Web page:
Thursday, February 17, 2011

2010: The Best Performances of the Year: Ensemble Cast

I have always thought that the concept of an award for ensemble cast is a valid one. The only major group that awards one is the Screen Actors Guild, and it is often thought of as a de facto Best Picture Prize, since they do not give one out. But I still like the concept. Every movie needs a great ensemble cast – off notes by even small characters can take you out of a film – it’s all about tone. Aside from my top 10 list, I admired the ensemble this year in Carlos who did a magnificent job of supporting Edgar Ramirez who is the heart of every scene, Easy A where everyone was on the same page for the comedy, the cast of Inception all get into the strangeness of material and makes it all believable, The Kids Are All Right which created a realistic little family unit, Life During Wartime where the cast had to step into roles previously established by others, and did a great job, the cast of Never Let Me Go nailed the films tragic, morose tone wonderfully, the huge ensemble who made up the three films in The Red Riding Trilogy deserve notice, Scott Pilgrim vs. the World where everyone was on the same loopy page, The Town filled the screen with a group of wonderful actors who nail the Blue Collar atmosphere perfectly and Wall Street: Money Never Sleeps which captured the air of entitlement on the title street wonderfully. But the following 10 were my favorites.

10. The Fighter - Mark Wahlberg, Christian Bale, Amy Adams, Melissa Leo, Mickey O’Keefe, Jack McGee, Melissa McMeekin, Bianca Hunter, Erica McDermott, Jill Quigg, Dendrie Taylor, Kate B. O'Brien, Jenna Lamia, Frank Renzulli, Paul Campbell.
Mark Wahlberg is the calm at the center of the storm that is The Fighter’s ensemble cast. Everyone else goes somewhat over the top, but if the film is ever at risk of going too far, Wahlberg reels it back to sanity. The other main characters - Christian Bale’s crack addicted brother and trainer, Melissa Leo as the white trash mother with big hair, and cigarette dangling from her mouth and Amy Adams as the foul mouthed girlfriend, are truly brilliant. But what makes the ensemble one of the best of the year is that the smallest roles are perfectly filled - from the Wahlberg’s many loud sisters, to his father and everyone else, helps to make this working class neighborhood a character in the film. A truly great ensemble cast where every role is filled to perfection.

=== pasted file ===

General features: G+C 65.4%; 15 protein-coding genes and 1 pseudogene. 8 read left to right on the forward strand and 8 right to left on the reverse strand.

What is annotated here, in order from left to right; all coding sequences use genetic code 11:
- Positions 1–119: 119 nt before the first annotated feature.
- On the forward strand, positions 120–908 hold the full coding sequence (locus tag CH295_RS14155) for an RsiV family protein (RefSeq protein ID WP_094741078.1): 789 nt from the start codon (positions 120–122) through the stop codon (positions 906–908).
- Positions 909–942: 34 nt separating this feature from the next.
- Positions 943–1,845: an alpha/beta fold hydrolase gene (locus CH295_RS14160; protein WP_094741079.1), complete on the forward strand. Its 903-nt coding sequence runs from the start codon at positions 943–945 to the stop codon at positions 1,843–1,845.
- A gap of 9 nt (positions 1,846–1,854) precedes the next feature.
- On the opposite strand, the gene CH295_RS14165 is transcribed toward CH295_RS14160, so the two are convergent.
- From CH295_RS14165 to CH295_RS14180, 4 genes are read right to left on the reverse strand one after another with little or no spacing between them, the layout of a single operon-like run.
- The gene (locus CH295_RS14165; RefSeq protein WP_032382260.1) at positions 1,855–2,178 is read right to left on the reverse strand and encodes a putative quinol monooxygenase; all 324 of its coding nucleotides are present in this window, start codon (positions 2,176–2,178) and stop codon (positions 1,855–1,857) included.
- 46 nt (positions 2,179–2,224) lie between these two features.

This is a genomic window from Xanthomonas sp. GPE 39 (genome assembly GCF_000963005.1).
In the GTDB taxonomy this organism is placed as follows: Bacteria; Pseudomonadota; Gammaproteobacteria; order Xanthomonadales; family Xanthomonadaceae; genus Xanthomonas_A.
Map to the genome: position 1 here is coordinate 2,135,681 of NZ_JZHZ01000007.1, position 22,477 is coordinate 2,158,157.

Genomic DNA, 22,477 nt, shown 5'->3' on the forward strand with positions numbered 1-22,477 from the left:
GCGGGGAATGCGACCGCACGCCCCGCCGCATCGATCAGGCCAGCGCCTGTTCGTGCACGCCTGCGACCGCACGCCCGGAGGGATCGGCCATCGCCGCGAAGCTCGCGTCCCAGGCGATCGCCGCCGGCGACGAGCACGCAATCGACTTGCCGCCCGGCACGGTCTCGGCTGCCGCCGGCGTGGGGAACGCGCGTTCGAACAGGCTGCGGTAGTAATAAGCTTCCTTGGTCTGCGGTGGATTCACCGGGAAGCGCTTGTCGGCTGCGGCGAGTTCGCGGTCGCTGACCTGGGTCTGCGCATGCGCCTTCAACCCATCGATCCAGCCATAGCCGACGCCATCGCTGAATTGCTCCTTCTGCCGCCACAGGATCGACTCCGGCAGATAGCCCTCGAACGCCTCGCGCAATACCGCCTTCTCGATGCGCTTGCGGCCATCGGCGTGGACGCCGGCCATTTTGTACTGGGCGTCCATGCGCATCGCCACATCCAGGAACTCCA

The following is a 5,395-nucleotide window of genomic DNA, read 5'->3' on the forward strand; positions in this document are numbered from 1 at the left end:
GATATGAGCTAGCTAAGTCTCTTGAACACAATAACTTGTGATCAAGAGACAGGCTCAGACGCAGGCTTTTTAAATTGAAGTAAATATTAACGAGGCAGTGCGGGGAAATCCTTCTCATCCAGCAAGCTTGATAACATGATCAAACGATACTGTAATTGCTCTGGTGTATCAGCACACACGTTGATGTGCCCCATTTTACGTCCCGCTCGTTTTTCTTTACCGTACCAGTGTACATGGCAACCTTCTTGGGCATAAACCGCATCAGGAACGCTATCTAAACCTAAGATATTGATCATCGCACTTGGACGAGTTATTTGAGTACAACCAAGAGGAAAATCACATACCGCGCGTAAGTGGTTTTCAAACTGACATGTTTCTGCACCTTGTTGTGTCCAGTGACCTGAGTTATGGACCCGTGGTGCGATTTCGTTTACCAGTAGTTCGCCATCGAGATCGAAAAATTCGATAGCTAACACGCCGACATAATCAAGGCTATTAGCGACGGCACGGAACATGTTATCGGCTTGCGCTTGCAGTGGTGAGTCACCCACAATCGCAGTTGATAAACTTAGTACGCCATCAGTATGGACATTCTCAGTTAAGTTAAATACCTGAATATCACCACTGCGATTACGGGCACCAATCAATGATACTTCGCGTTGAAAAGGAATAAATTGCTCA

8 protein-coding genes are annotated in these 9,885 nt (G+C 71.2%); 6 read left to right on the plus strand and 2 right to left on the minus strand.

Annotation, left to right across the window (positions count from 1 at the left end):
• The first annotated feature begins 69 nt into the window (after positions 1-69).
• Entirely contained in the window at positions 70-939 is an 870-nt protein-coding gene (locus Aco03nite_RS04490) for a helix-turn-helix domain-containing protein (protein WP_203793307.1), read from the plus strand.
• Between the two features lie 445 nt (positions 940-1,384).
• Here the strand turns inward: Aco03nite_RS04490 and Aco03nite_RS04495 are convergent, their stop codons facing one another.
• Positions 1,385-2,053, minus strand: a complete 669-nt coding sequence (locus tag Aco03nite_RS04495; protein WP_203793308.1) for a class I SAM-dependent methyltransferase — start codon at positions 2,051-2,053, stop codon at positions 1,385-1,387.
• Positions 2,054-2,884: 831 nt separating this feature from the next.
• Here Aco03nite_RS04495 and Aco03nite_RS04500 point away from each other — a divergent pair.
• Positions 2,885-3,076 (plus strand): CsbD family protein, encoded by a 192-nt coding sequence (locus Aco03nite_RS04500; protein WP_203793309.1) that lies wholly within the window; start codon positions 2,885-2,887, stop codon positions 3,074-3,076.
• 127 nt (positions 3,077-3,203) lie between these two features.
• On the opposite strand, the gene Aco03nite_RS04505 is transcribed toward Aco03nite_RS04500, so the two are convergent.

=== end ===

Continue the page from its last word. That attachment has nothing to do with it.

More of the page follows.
9. Stone - Robert De Niro, Edward Norton, Milla Jovovich, Frances Conroy.
The performances is Stone are really what make the movie as good as it is – the direction is straight forward, and I think the screenplay tries a little too hard to pull the rug out from under the audience. And yet, when the movie settles down and just lets the actors work, it is great. DeNiro brilliantly implodes as a man with barely suppressed rage simmering below the surface, who cannot take being screwed with. Frances Conroy is great as his wife – jittery and nervous, and waiting for the other shoe to drop. Milla Jovovich has never been better as the sex object being exploited – there is a naiveté about her in this role I didn’t know she was capable of. And finally Edward Norton is great as the puppet master pulling everyone’s strings. Yes, this is a small ensemble – but it is a great one – with four actors at the top of their game playing off each other wonderfully.

8. Another Year - Jim Broadbent, Ruth Sheen, Lesley Manville, Oliver Maltman, Peter Wight, David Bradley, Martin Savage, Karina Fernandez, Michele Austin, Phil Davis, Imelda Staunton
There is probably not another director who places such high demands on his cast other than Mike Leigh. He starts with a basic plot outline, and then casts the actors he wants to play the characters that fit in – spending months shaping the plot and their individual characters with them – the actors essentially becoming co-writers of the film. But Leigh seems to have a sixth sense for casting, and knows precisely who to bring in. Here, he fills the cast with some of his stock company – Jim Broadbent, as the aging geologist still happy with his wife, Ruth Sheen and their various friends. The obvious standout is Lesley Manville, who delivers a knock out performance, but the entire cast fits together just about perfectly. There is not an off note in the film, not a moment when things do seem real, not a dropped line. These actors know their characters inside and out, and Leigh allows them to inhabit them. A terrific ensemble cast.